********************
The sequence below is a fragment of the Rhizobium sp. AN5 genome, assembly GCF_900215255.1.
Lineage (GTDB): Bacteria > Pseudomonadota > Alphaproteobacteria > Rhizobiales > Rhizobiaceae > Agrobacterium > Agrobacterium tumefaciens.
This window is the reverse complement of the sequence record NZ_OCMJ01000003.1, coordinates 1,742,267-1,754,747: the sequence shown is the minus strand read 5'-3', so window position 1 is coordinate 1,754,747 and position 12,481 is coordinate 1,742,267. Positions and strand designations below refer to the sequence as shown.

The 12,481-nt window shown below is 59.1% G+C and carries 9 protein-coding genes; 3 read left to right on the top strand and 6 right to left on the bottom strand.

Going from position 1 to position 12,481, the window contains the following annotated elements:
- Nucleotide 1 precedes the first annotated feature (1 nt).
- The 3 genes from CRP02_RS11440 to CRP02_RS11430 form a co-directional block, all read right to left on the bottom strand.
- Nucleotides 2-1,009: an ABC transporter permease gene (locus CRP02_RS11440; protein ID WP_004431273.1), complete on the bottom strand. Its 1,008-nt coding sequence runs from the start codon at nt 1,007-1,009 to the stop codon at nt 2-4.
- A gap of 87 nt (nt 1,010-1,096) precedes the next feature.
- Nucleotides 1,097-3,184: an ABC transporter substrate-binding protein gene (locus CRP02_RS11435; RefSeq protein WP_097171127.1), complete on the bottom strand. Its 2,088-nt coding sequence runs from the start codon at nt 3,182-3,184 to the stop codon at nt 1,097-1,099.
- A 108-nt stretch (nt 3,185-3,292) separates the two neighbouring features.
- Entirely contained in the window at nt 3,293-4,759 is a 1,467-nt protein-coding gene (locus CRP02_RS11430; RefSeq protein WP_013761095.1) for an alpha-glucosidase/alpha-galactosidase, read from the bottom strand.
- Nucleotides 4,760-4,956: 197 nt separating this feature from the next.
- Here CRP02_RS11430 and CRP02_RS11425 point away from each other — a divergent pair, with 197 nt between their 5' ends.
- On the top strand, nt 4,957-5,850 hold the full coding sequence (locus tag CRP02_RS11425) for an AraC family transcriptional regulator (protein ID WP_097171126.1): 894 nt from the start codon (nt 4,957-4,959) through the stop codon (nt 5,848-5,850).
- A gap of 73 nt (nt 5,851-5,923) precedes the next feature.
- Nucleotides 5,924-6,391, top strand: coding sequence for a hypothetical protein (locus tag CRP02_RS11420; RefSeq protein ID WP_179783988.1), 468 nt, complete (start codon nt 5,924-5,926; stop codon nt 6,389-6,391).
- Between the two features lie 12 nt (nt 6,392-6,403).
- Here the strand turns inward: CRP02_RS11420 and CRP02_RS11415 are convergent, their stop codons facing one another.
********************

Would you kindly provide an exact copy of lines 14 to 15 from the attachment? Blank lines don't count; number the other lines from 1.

- Here CRP02_RS11430 and CRP02_RS11425 point away from each other — a divergent pair, with 197 nt between their 5' ends.
- On the top strand, nt 4,957-5,850 hold the full coding sequence (locus tag CRP02_RS11425) for an AraC family transcriptional regulator (protein ID WP_097171126.1): 894 nt from the start codon (nt 4,957-4,959) through the stop codon (nt 5,848-5,850).